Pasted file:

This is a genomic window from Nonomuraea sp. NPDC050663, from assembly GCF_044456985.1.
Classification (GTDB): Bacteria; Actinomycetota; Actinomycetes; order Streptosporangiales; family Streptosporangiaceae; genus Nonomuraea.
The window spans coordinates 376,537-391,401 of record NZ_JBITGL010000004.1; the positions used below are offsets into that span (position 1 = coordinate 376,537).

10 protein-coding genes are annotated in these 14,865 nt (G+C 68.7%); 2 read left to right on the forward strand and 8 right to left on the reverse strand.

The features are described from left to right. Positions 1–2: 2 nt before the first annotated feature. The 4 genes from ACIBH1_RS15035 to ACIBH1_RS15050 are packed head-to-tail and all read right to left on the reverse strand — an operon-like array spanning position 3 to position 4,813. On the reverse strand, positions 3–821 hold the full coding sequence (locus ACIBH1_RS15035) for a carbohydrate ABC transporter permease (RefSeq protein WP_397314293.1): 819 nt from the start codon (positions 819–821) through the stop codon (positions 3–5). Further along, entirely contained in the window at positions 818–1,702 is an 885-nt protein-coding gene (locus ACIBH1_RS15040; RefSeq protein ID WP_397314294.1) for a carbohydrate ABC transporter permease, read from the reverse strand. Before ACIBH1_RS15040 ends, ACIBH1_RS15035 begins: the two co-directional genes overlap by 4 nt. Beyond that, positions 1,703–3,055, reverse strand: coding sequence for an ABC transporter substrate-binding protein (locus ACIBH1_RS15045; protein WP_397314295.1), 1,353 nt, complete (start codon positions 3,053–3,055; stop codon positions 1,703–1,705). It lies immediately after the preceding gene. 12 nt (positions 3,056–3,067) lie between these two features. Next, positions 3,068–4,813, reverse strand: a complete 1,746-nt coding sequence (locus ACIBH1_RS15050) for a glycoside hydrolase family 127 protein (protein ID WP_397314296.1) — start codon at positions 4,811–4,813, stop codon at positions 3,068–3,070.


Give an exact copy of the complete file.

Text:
This is a genomic window from Nonomuraea sp. NPDC050663, from assembly GCF_044456985.1.
Classification (GTDB): Bacteria; Actinomycetota; Actinomycetes; order Streptosporangiales; family Streptosporangiaceae; genus Nonomuraea.
The window spans coordinates 376,537-391,401 of record NZ_JBITGL010000004.1; the positions used below are offsets into that span (position 1 = coordinate 376,537).

10 protein-coding genes are annotated in these 14,865 nt (G+C 68.7%); 2 read left to right on the forward strand and 8 right to left on the reverse strand.

The features are described from left to right. Positions 1–2: 2 nt before the first annotated feature. The 4 genes from ACIBH1_RS15035 to ACIBH1_RS15050 are packed head-to-tail and all read right to left on the reverse strand — an operon-like array spanning position 3 to position 4,813. On the reverse strand, positions 3–821 hold the full coding sequence (locus ACIBH1_RS15035) for a carbohydrate ABC transporter permease (RefSeq protein WP_397314293.1): 819 nt from the start codon (positions 819–821) through the stop codon (positions 3–5). Further along, entirely contained in the window at positions 818–1,702 is an 885-nt protein-coding gene (locus ACIBH1_RS15040; RefSeq protein ID WP_397314294.1) for a carbohydrate ABC transporter permease, read from the reverse strand. Before ACIBH1_RS15040 ends, ACIBH1_RS15035 begins: the two co-directional genes overlap by 4 nt. Beyond that, positions 1,703–3,055, reverse strand: coding sequence for an ABC transporter substrate-binding protein (locus ACIBH1_RS15045; protein WP_397314295.1), 1,353 nt, complete (start codon positions 3,053–3,055; stop codon positions 1,703–1,705). It lies immediately after the preceding gene. 12 nt (positions 3,056–3,067) lie between these two features. Next, positions 3,068–4,813, reverse strand: a complete 1,746-nt coding sequence (locus ACIBH1_RS15050) for a glycoside hydrolase family 127 protein (protein ID WP_397314296.1) — start codon at positions 4,811–4,813, stop codon at positions 3,068–3,070.